Town of Midland Accepts OPP Bid


On Tuesday, January 23rd the Ontario Civilian Police Commission (OCPC) gave its final blessing to the town’s decision to transition to OPP.  The February 8th transition date can now proceed as planned.  On or around this date, all Midland police personnel who accept positions with OPP will enjoy four weeks of comprehensive training at the Police College, and existing OPP staff will police Midland while those personnel are absent.
You may recall that we recently advised our readers that the Town was granted ‘conditional’ approval to transition to the OPP, as there remained some unresolved matters with respect to the employment contracts and their stated obligations.
With this final ruling, the OCPC is completely satisfied that any outstanding employment matters will be handled in a finite way by submitting all unresolved issues to a process called binding arbitration.  In simple terms, a qualified, independent third party will be appointed and she/he will decide on those matters the employees and the Police Service Board (PSB) failed to agree on.  It has been 4½ months since September 6th, when Council decided to transition to OPP, so at this point the arbitration route is likely the best way to conclude discussions in a reasonable timeframe.
This judgment eliminates much of the uncertainty that accompanies change of this magnitude for both the valued employees of MPS and for the people of Midland.  Delaying the outcome any further made little sense, as this would simply prolong the insecurity of those employees involved.  Knowing who your employer is, the scheduled date you commence your new job, and the date you receive training are fundamental concepts when looking at career changes of this magnitude.  Everyone vested in the transition can now get on with their lives while preserving the concept of “Adequate and Effective Policing” for the people of Midland.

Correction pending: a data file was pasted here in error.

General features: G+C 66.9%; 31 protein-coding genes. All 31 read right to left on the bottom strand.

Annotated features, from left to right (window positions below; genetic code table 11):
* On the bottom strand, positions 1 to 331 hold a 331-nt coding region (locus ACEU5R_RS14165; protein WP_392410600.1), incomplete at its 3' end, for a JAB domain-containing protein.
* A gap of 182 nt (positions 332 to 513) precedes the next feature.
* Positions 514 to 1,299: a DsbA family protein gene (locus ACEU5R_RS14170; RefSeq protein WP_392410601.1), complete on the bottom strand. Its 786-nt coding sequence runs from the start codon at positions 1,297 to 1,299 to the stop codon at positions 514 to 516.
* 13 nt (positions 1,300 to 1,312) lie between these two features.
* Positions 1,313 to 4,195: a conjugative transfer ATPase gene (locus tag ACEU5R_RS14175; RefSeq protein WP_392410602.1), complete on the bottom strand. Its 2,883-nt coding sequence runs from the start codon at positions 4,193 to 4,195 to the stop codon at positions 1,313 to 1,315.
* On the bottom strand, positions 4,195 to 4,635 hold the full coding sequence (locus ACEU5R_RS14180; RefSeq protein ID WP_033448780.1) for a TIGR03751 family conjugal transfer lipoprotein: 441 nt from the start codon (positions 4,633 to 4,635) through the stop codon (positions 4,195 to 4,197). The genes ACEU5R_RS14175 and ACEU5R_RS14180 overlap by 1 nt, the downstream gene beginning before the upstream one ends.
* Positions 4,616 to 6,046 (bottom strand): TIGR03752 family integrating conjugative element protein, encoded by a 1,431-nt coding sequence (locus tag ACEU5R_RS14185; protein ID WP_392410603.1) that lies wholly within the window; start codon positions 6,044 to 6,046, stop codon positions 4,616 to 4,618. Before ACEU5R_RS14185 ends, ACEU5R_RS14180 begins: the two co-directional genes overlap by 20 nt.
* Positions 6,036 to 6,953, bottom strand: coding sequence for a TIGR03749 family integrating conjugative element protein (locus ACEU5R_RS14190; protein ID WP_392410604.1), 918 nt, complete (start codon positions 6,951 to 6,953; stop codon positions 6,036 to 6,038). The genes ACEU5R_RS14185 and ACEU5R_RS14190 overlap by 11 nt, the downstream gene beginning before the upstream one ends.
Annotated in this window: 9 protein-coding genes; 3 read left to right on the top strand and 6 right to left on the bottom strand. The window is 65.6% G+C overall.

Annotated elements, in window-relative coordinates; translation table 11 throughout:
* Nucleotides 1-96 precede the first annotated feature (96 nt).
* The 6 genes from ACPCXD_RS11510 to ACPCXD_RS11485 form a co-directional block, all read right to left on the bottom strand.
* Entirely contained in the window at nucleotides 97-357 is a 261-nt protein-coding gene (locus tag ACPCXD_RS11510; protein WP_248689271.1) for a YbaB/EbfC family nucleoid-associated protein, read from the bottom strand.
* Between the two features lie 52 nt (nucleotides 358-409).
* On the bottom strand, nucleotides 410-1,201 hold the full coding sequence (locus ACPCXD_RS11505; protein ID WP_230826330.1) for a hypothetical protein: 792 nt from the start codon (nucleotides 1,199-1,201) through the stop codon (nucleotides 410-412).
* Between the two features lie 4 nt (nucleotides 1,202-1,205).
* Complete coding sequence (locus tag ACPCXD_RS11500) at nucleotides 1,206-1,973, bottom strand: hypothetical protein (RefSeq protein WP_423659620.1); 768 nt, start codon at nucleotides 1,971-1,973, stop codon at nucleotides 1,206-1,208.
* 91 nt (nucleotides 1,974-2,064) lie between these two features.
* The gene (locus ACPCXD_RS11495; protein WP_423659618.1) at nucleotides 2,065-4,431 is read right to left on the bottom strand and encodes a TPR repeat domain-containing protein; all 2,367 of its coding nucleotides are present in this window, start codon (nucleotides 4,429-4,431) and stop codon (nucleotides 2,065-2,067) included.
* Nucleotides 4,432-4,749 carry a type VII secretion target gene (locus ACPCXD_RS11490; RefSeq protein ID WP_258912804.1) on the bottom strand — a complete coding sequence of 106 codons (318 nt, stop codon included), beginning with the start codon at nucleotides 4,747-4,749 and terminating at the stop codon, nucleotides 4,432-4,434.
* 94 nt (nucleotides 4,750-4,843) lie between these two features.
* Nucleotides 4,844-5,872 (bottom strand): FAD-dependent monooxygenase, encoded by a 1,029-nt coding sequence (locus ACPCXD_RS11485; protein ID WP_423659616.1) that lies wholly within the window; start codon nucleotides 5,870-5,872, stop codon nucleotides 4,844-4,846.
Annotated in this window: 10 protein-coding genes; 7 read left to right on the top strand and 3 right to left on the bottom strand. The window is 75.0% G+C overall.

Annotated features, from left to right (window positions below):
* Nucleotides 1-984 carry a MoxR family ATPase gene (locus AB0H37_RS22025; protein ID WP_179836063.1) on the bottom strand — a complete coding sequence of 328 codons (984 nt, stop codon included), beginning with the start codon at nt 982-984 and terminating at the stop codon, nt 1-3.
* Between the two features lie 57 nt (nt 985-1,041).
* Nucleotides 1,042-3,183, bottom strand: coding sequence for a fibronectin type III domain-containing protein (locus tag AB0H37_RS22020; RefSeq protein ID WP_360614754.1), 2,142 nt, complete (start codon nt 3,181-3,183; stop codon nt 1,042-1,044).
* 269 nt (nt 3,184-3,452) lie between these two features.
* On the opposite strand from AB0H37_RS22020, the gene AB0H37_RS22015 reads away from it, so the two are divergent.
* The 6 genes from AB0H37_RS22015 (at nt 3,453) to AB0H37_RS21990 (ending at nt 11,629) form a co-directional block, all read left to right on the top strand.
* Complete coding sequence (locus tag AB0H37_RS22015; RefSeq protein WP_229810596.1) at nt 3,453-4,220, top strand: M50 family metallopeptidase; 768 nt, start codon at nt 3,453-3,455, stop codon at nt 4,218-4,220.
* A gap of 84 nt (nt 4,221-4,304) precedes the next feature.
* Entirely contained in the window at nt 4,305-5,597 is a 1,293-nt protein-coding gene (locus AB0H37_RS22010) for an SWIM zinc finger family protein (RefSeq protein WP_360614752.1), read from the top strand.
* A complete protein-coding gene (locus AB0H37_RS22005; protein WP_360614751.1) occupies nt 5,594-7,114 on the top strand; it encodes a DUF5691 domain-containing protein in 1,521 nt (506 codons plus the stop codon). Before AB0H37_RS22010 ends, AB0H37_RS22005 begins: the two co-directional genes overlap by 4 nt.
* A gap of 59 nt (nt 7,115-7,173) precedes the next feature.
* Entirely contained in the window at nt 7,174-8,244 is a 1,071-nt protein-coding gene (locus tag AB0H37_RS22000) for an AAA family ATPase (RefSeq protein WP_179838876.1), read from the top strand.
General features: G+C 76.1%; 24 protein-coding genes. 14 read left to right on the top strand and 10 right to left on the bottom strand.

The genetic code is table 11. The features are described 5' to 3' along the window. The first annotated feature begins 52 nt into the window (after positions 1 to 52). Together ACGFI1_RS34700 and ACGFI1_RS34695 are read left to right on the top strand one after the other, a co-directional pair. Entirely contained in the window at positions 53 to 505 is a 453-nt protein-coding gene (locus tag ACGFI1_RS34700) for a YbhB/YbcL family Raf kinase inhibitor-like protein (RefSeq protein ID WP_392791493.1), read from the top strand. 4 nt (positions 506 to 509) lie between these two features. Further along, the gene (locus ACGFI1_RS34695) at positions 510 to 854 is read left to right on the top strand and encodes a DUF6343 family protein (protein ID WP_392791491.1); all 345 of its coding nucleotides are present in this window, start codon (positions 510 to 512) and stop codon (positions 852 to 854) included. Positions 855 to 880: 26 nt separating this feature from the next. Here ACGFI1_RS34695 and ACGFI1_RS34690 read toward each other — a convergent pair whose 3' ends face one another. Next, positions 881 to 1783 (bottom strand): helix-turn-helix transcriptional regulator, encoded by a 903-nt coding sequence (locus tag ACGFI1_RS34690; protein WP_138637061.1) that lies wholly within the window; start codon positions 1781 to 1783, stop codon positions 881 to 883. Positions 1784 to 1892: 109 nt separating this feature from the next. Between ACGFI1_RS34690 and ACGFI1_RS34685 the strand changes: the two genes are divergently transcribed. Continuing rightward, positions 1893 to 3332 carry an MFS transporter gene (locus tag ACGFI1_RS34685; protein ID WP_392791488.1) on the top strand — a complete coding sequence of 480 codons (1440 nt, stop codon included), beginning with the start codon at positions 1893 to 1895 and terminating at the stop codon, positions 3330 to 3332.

As previously reported, is aware that every contract has a disbandment clause, as the likelihood of a switch to OPP was contemplated years ago.  Those involved in negotiations at the time recognized the fact that our ‘small and mighty police force’ was at risk from a sustainability point of view.
So to be clear, all employees have contracts that describe a compensation framework for transitioning and displaced employees.  Whatever details remain outstanding should be simple concepts for all parties to solve within the context of this existing framework.
In closing, many of our uniformed officers will be the same familiar faces, with enhanced state of the art training, driving different vehicles while sporting a different uniform.
Thank you Midland Police Service members for your continued dedication and continued support.

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